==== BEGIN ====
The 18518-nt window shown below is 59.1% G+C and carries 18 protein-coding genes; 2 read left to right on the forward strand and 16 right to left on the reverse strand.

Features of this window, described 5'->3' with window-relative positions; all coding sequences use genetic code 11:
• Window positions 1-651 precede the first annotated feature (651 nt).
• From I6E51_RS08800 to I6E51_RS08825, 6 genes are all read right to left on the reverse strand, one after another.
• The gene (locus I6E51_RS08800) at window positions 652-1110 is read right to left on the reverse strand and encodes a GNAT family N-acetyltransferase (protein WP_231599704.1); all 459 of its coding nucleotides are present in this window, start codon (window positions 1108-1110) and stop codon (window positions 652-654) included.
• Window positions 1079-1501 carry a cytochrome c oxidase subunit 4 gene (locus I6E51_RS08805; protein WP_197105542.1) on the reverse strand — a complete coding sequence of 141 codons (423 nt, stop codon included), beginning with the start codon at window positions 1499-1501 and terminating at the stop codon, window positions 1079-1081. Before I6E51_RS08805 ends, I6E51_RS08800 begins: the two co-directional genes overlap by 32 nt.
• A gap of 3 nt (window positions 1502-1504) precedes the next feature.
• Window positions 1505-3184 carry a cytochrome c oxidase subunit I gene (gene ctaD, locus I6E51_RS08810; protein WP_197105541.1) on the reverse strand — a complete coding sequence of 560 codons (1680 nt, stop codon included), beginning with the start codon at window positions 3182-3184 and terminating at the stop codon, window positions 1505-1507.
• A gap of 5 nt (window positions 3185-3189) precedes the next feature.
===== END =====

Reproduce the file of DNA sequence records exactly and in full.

The 18518-nt window shown below is 59.1% G+C and carries 18 protein-coding genes; 2 read left to right on the forward strand and 16 right to left on the reverse strand.

Features of this window, described 5'->3' with window-relative positions; all coding sequences use genetic code 11:
• Window positions 1-651 precede the first annotated feature (651 nt).
• From I6E51_RS08800 to I6E51_RS08825, 6 genes are all read right to left on the reverse strand, one after another.
• The gene (locus I6E51_RS08800) at window positions 652-1110 is read right to left on the reverse strand and encodes a GNAT family N-acetyltransferase (protein WP_231599704.1); all 459 of its coding nucleotides are present in this window, start codon (window positions 1108-1110) and stop codon (window positions 652-654) included.
• Window positions 1079-1501 carry a cytochrome c oxidase subunit 4 gene (locus I6E51_RS08805; protein WP_197105542.1) on the reverse strand — a complete coding sequence of 141 codons (423 nt, stop codon included), beginning with the start codon at window positions 1499-1501 and terminating at the stop codon, window positions 1079-1081. Before I6E51_RS08805 ends, I6E51_RS08800 begins: the two co-directional genes overlap by 32 nt.
• A gap of 3 nt (window positions 1502-1504) precedes the next feature.
• Window positions 1505-3184 carry a cytochrome c oxidase subunit I gene (gene ctaD, locus I6E51_RS08810; protein WP_197105541.1) on the reverse strand — a complete coding sequence of 560 codons (1680 nt, stop codon included), beginning with the start codon at window positions 3182-3184 and terminating at the stop codon, window positions 1505-1507.
• A gap of 5 nt (window positions 3185-3189) precedes the next feature.